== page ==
He's not mad about paying for games. He's mad about paying for closed games on a platform that was founded on the idea of open, free software (Games or otherwise). He doesn't have a problem with businesses trying to make money, he has a problem with businesses trying to make money on a project and platform that was founded on the idea of software freedom and open-source alternatives.

And I echo his concerns.

I love Steam, and applaud a lot of the business practices that Valve has adopted. They aren't perfect, but they are a pretty massive step in the right direction. I also love Linux, and what it represents. It shows that people can come together to create something truly great and ground-breaking, something that really actually has a foothold in the market (However small)...and is entirely free. It was created to be used, not be bought. It's about the open, free exchange of software and ideas for the sake of helping others, and building up our digital communities.

And those two things are a bit at odds. Not entirely, but at a certain level, they don't mix. Steam is a distribution platform for closed source, locked entertainment. Linux is a platform for open source, open entertainment and productivity.

Bringing Steam to Linux can open the doors to Linux for thousands of gamers, who may have never otherwise tried Linux as an alternative. This is very very exciting.
But it also brings with it the possibility of other big businesses pushing their way into the world and platform of Linux. Businesses who may not hold to the ideals of Linux, or as least understands them, as well as Gabe Newell seems to. Steam is a powerhouse, undeniably, and with this push (Depending on it's success) comes the very real possibility of a proverbial 'flood' of unscrupulous software and game companies looking to make a buck in the once free land of Linux.

Will that happen? Who knows. I won't say the glass is either half empty, or half full. But I and many other open source advocates will be watching this with both great excitement, as well as great concern.
 

Steve the Pocket

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Vie said:
Fappy said:
I guess this guy forgot the part where Valve is a business. I'd understand being upset about Steam's use of DRM, but the fact that he is mad about paying for games is... unsettling.
Free not as in Beer, free as in freedom.
On the other hand, if it's free as in freedom it might as well be free as in beer, because one of those freedoms is being able to redistribute it as widely as you want ? so basically, piracy. Which is all well and good if you're making open-source software as a hobby and want to share it with the world, but Stallman and his fellow software-wants-to-be-free types think it's morally wrong to create media for profit. They're basically communists in denial.
 

Fappy

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Baby Tea said:
Has Linux ever had its philosophy endangered like this before? I admit, my knowledge of Linux is limited to a few friends who use it.
 

UNHchabo

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Fappy said:
I guess this guy forgot the part where Valve is a business. I'd understand being upset about Steam's use of DRM, but the fact that he is mad about paying for games is... unsettling.
Stallman is well-known in the software world for his dedication to his principles above everything else. He works off of a laptop that's entirely open-source; he works off of the command-line almost exclusively, and rather than using a web browser, he sends an e-mail that launches a script that mails him back the page he wanted.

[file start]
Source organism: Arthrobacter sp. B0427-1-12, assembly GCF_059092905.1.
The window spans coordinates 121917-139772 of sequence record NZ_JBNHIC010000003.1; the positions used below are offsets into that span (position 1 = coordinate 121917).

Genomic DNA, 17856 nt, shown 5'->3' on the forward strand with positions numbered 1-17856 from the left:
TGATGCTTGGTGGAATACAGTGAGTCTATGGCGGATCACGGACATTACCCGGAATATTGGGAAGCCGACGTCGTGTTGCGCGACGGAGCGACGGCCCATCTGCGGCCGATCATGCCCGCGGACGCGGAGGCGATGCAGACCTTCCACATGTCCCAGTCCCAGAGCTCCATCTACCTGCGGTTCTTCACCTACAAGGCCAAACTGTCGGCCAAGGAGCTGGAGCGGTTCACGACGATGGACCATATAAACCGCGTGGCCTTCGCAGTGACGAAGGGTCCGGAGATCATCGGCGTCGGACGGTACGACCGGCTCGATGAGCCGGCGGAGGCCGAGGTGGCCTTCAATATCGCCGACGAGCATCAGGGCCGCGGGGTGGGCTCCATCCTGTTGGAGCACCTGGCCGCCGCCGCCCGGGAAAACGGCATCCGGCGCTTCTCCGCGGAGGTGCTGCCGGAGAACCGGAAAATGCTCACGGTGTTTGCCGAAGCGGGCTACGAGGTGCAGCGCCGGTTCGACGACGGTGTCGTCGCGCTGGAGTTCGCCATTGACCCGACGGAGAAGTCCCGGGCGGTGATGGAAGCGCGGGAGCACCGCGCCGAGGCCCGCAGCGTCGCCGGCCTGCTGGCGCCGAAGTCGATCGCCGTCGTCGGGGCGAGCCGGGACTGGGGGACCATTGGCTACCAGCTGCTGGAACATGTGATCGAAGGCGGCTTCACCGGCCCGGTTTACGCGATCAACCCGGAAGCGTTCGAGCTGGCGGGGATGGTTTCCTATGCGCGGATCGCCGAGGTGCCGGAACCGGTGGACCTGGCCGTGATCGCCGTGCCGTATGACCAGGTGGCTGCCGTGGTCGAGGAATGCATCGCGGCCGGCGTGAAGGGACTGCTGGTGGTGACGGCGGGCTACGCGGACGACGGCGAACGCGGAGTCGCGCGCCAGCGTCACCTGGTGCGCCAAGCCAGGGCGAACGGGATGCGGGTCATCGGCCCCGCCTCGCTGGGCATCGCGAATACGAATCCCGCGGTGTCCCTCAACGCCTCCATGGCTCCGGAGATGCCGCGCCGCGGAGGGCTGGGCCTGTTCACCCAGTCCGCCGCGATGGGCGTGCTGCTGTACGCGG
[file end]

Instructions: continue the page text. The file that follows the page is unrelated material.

He's a weird guy, but you can't claim he's a hypocrite; he stands by everything he says. :)

http://stallman.org/stallman-computing.html
 

Baby Tea

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Sep 18, 2008
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Fappy said:
Baby Tea said:
Has Linux ever had its philosophy endangered like this before? I admit, my knowledge of Linux is limited to a few friends who use it.
There have been, and are, other companies that sell software for Linux. But I can't think of any company like Valve making this kind of push. As far as I know, it's pretty unprecedented. Which is why it's both so exciting, and so scary.
 

Yuri Albuquerque

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ScruffyMcBalls said:
I kinda agree with the guy, GOG.com seems more in line with what Linux stands for, not Steam. While there's nothing wrong with a company porting their software to a new OS and supporting that port, it doesn't necessarily mean that the ideals and goals of the two mesh. In the end though it doesn't really matter to me, since I refuse to use Steam under any circumstances, regardless of Operating System. I just hope that this doesn't become a trend, DRM-heavy software coming over to Linux and dominating the market to the point that it becomes impossible for Linux to be a cheap alternative for users again.
He would not like GOG, too. He is a fanatic. And he does not speaks for Linux, he speaks for GNU (not that I think there is a Linux that isn't GNU, except Android and Chrome OS, maybe).

Walter Byers said:
I dream of an open source gaming world. A world where every game could have a massive player base writing additional modifications like we see with Skyrim on the PC. I would pay so much money for that. Seriously.
"Modding" is not the same as "open source".

Twilight_guy said:
Thus we see why Linux has never been a gaming platform, open source is not profitable. It's many good things but it certainly isn't something you do for a living (unless you charge for your expertise). If everything always fit the Linux ideal, its unlikely to ever have an major games on it. Still, if they want Linux to be used by more user, you have to make sacrifices to make it more appealing. Course sometimes wide spread use doesn't matter as much as holding onto ideals. Makes me wonder what the world would be like if Unix systems had become wide-spread early on and maintained there popularity and Windows was now the minority market share.